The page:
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What’s needed for successful use of GenAI

By 2026, over 80% of organizations will have used generative artificial intelligence, up from less than 5% in 2023, but only 16% will do it successfully. This prediction comes at a time when markets are discussing when there will be a return on years of heavy investment in AI. 

Business leaders need to focus on using GenAI to address real problems rather than on adopting this new technology just for the sake of adoption, write Kalin Anev Janse, Chief Financial Officer of European Stability Mechanism (ESM) and José Parra-Moyano, Professor of Digital Strategy at IMD Business School, in a blog post for the World Economic Forum.

Successful implementation of GenAI hinges on three main factors: the financial value it can bring to the organization, the availability of relevant data to train the AI models and the impact on the workforce, they argue.

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“Even if pursuing GenAI does not result in the intended objective, it may garner useful learnings for the organization that will foster later successes. However, addressing the questions around financial value, key data and people enablers can contribute to a more straightforward path to the successful adoption of this new technology.”

“Currently most AI initiatives do not succeed, with some projections suggesting a failure rate up to 80%. Moreover, even more GenAI applications are likely to fail, given the tech’s novelty and the lack of experience using it since its inception.”

“Trusting these figures, we could extrapolate that by 2026, about 20% of organizations will not have used any GenAI, about 64% will have used it and failed and just 16% of them will have used it and succeeded.”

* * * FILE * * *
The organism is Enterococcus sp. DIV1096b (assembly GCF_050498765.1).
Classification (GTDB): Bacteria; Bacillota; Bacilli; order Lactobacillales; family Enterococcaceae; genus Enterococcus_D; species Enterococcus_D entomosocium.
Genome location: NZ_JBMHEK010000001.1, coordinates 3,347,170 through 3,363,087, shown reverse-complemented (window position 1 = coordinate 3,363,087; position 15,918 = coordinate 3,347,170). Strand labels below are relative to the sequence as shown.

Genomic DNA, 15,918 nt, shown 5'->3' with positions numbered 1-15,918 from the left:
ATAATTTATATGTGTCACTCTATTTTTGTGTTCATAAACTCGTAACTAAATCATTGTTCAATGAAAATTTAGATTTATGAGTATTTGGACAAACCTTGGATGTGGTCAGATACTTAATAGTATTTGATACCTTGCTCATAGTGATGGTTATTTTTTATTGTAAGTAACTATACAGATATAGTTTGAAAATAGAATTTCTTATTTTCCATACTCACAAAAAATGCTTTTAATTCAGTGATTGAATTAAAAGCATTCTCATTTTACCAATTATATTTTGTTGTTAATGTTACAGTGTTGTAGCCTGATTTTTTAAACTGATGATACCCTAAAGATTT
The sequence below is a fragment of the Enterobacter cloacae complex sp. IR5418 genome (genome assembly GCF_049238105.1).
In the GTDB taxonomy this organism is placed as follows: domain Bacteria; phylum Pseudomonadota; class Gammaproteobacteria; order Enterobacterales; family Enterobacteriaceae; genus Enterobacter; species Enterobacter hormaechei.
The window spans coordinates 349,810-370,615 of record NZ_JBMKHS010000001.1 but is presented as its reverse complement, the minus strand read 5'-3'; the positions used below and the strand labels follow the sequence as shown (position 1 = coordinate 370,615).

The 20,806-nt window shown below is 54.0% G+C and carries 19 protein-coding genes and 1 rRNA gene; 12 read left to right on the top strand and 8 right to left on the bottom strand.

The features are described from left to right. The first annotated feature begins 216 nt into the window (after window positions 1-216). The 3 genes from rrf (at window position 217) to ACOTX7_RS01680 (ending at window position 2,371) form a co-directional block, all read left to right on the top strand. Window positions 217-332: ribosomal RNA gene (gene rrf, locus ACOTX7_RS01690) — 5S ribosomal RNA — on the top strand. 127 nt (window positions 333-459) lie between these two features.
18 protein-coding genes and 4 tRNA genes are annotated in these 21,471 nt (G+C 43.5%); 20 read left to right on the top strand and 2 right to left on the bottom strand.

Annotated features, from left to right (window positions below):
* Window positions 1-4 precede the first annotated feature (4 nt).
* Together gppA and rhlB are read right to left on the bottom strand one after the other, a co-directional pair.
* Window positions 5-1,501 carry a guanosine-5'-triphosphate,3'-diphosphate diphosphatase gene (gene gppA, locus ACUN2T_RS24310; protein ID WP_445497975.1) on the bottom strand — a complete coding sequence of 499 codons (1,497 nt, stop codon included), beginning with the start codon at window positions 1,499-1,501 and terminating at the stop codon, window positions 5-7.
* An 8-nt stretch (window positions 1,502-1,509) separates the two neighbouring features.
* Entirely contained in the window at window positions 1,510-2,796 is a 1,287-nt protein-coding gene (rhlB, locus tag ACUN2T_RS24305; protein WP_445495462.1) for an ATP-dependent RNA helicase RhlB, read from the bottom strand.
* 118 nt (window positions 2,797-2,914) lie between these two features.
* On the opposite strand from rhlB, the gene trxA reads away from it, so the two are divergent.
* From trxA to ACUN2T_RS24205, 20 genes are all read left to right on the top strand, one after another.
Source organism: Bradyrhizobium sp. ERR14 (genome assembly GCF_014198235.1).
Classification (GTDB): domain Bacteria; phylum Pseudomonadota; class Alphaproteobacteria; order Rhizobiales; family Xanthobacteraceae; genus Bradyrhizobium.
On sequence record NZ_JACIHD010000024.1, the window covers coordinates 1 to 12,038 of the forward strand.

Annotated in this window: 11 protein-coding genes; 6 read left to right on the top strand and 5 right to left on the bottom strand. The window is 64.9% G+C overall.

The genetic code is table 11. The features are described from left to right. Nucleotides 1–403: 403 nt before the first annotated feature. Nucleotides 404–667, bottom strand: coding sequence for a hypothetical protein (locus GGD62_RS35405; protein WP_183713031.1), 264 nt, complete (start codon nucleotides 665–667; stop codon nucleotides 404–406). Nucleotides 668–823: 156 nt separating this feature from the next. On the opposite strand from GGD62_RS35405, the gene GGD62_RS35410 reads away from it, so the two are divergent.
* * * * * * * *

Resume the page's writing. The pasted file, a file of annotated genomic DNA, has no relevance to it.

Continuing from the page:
The authors write that the question about value is deceptively simple: “Which financial value does our organization aim to generate with this GenAI product or service?”

This is deceptively simple because it is easy to launch initiatives to use GenAI for the sake of using it without assessing the financial value this aims to create, the authors argue.

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“The first step for C-suite leaders is to identify their organization’s real problems, asses the financial value that solving that problem would bring to the organization and then search for potential solutions to that problem.”

“Business leaders should determine if they have the necessary data for deploying GenAI models. If not, they need to plan for data acquisition while understanding that progress without it may not be successful.”

“Without entering into a discussion about revenue augmentation versus cost reduction or what the “right” thing to do is, business leaders must decide whether they want to do what they are doing with fewer resources and thus substitute some of their people with the GenAI system or to do more of what they are doing with the same resources, enhancing the people resources that they have.”

“Unsurprisingly, organizations going down the road of substitution will face internal opposition, something that could backfire and compromise the otherwise successful adoption of a GenAI solution.”

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